'It's very tragic': Family, friends devastated after off-duty officer dies in crash
A nine-year police officer who was killed off-duty in a head-on crash Friday morning is being remembered as an easy-going person who was passionate about music.
Const. Joseph Mellen, with Niagara Regional Police, was riding his motorcycle home after finishing a 12-hour overnight shift.
His motorcycle and an oncoming car collided at approximately 5 a.m. in the southbound lanes of Highway 406 in Welland, Ont.
Mellen, who was a father to two young children, died at the scene.
"The family is even more devastated than his co-workers," Niagara Police Chief Jeff McGuire told reporters Friday.
"It's a very sad time for them. It's going to be a big loss."
OPP Sgt. Kerry Schmidt said that the circumstances surrounding Mellen's unexpected death will "hit home to every officer dealing with traffic fatalities like this."
"It's very tragic right now," Schmidt told reporters.
Police say the driver of the car, a 24-year-old woman, was airlifted to hospital with serious, but non-life-threatening injuries.
Investigators believe the impact from the crash ejected Mellen from his motorcycle and the car hit a guard rail and was facing the wrong way.
"It appears the vehicles came into contact in a head-on collision," Schmidt said. "The rider of the motorcycle was ejected from the motorcycle, struck the car and sustained fatal injuries."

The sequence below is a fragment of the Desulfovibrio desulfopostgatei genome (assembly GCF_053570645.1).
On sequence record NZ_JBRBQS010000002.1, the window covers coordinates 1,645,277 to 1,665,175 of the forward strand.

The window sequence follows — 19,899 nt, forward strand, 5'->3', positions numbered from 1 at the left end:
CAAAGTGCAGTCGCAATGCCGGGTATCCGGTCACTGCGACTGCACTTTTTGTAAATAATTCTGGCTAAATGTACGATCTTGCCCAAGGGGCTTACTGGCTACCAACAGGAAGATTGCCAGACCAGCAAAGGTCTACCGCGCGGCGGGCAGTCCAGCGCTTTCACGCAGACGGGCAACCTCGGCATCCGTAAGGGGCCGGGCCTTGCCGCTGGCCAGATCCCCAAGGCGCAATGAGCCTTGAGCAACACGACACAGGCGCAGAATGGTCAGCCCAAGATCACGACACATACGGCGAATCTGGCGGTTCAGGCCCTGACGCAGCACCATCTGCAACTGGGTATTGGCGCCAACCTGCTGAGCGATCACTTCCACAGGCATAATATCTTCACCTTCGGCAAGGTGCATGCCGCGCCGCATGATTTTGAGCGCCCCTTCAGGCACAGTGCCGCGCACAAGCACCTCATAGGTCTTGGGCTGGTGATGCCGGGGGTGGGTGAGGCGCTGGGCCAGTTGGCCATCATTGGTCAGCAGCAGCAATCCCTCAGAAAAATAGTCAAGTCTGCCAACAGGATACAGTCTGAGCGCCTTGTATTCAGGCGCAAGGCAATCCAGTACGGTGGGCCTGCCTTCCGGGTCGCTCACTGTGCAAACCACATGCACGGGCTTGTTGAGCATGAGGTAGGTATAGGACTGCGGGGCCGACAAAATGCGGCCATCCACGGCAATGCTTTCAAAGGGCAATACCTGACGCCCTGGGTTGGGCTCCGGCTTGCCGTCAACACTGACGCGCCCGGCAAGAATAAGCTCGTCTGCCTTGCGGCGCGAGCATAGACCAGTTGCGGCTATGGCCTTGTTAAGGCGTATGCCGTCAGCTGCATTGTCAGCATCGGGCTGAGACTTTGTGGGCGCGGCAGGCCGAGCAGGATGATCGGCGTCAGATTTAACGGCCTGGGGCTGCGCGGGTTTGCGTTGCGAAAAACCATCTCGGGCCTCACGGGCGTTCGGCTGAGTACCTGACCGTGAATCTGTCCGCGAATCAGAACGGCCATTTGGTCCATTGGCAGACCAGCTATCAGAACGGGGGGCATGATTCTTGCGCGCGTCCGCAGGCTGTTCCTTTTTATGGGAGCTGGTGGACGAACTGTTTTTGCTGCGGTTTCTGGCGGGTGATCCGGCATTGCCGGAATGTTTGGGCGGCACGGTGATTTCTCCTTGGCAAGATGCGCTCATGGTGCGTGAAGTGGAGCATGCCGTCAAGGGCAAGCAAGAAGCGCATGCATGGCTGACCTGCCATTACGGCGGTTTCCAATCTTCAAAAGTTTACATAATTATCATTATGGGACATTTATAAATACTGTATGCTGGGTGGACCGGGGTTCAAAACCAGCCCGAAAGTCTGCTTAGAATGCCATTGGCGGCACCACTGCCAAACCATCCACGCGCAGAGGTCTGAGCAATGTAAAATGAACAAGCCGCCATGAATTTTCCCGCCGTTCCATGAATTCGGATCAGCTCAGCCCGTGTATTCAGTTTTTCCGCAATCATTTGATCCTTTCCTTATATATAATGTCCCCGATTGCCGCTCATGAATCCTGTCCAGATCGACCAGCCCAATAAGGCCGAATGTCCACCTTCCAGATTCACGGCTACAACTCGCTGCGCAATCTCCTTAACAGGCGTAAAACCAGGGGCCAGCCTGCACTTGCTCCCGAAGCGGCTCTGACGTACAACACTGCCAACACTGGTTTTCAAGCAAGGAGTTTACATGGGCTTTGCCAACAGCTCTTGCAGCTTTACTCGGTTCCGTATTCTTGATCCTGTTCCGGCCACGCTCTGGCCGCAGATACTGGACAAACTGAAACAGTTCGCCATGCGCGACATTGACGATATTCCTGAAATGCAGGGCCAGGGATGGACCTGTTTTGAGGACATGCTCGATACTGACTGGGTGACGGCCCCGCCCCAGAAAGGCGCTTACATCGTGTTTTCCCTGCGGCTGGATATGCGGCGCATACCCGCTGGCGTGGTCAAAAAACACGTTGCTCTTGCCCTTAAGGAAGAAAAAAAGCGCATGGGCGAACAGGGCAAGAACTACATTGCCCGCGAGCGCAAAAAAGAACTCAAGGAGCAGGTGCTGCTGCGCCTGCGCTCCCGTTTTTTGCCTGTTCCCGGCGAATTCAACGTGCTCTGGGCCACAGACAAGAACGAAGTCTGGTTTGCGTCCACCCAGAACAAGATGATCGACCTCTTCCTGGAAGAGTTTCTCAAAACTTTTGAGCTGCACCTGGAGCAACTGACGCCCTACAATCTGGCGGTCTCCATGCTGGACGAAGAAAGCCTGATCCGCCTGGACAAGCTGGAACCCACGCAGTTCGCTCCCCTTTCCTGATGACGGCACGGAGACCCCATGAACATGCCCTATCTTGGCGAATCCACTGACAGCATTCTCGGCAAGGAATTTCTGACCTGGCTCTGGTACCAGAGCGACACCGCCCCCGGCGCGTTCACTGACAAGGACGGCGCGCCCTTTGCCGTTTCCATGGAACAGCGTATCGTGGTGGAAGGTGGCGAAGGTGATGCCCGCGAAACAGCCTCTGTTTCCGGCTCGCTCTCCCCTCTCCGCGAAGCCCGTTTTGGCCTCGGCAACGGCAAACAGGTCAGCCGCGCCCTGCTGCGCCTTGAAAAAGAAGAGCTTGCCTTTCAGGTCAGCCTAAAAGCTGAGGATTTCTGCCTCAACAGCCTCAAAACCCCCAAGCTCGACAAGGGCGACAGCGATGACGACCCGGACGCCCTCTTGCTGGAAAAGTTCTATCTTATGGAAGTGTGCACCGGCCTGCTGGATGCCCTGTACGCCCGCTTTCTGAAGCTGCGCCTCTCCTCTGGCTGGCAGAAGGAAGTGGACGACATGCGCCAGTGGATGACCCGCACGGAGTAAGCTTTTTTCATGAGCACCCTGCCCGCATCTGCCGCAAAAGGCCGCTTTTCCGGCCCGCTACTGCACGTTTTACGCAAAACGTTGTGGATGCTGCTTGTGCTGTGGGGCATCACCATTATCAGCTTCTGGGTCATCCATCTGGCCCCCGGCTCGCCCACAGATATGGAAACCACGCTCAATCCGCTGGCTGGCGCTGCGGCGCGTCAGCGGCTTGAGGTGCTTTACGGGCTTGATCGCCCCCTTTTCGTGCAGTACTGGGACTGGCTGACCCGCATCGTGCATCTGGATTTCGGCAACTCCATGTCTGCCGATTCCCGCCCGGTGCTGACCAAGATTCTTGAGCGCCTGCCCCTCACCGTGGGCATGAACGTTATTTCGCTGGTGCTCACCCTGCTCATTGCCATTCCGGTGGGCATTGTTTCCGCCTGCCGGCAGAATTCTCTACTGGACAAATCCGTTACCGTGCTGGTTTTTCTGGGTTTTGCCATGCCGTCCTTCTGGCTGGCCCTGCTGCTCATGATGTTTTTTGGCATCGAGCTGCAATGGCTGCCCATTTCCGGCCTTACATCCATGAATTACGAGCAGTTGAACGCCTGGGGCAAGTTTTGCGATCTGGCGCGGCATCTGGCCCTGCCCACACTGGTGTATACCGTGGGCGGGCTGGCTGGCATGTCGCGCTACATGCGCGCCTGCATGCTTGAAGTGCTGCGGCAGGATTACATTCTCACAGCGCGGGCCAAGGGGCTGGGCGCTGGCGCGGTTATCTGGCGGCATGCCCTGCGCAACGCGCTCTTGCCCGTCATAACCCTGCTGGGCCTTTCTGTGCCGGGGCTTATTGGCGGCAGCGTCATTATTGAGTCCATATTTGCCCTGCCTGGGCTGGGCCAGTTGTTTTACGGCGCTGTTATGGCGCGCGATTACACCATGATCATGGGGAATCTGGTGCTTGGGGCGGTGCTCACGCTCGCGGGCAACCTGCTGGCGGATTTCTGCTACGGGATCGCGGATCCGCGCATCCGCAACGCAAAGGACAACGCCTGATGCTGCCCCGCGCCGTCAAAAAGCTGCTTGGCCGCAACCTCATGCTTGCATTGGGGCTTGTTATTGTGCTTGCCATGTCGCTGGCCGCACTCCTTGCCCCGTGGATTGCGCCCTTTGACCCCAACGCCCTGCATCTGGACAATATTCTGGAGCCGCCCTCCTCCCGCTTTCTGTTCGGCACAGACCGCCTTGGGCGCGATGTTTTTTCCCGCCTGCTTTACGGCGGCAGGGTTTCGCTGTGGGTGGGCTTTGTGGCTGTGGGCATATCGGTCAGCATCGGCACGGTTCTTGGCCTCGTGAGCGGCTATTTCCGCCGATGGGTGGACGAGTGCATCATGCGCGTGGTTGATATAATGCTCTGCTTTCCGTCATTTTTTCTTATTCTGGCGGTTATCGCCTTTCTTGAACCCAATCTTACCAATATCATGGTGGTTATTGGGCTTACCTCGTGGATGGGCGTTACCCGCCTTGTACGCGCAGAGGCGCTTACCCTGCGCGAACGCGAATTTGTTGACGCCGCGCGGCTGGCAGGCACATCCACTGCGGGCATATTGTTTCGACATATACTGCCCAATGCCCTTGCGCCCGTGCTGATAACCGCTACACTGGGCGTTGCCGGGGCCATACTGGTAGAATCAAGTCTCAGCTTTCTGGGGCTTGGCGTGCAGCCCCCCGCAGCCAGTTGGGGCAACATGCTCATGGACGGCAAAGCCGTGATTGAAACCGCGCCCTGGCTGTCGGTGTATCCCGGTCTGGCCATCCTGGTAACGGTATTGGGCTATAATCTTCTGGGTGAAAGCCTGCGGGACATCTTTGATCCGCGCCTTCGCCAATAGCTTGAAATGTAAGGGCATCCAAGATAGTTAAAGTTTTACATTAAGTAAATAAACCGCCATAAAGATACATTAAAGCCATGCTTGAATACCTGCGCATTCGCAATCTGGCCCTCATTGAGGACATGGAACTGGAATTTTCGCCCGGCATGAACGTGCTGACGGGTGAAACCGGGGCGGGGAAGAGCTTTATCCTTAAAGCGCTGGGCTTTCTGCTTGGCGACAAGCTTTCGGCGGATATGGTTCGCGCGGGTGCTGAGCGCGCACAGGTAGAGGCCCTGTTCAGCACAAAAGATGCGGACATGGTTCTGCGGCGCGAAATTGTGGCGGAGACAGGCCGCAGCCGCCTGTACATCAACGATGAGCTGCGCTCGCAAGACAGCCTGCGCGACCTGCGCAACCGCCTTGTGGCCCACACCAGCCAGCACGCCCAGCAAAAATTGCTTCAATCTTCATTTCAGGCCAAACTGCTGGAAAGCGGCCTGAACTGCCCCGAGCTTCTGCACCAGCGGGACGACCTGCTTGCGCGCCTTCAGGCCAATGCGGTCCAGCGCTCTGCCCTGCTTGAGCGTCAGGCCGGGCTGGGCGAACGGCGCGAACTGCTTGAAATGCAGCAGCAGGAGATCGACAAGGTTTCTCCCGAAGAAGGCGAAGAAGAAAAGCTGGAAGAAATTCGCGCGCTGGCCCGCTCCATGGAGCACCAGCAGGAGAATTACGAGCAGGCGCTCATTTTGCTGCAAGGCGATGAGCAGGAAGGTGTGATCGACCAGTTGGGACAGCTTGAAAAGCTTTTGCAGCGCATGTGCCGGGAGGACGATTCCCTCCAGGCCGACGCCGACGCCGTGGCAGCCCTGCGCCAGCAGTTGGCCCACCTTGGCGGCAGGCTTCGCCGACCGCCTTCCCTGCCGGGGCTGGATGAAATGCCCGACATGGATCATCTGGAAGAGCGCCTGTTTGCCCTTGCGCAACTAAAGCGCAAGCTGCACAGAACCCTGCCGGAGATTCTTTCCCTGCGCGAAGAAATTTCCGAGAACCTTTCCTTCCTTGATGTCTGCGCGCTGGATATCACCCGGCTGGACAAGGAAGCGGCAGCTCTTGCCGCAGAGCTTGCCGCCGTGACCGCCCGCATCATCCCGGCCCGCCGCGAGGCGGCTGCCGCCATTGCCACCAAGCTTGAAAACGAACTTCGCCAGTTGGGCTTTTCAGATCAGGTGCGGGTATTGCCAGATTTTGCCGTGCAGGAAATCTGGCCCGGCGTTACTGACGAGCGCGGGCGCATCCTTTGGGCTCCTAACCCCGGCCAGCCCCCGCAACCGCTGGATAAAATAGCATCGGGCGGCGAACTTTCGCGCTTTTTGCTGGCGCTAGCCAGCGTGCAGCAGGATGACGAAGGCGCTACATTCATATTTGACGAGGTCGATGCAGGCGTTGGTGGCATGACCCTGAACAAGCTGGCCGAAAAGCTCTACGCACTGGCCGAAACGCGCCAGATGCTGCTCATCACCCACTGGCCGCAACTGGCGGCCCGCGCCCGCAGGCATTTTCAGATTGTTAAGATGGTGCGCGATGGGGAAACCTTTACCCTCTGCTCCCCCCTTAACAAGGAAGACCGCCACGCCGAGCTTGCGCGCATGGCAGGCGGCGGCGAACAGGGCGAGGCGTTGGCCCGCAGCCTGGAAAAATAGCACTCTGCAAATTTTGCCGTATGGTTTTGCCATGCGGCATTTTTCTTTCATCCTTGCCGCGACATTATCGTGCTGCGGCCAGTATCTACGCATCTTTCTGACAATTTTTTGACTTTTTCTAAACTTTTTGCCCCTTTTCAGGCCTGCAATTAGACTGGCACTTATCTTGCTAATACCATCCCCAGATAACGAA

The 33-year-old officer joined the force as a cadet in 2004 and had been working for Niagara Regional Police for the past nine years.
"He was a good cop, a good hard-working civil servant serving the citizens of Niagara region," McGuire said. "He was also a great, fun guy to be around. He is one of those guys who will be sorely missed."
It’s not yet known if alcohol was a factor or if charges will be laid. Schmidt said the area where the crash happened is a construction zone, however the lanes at the time of the crash were "well marked and clearly discernable."
Any witnesses are asked to call Niagara OPP.
With a report from CTV Toronto's John Musselman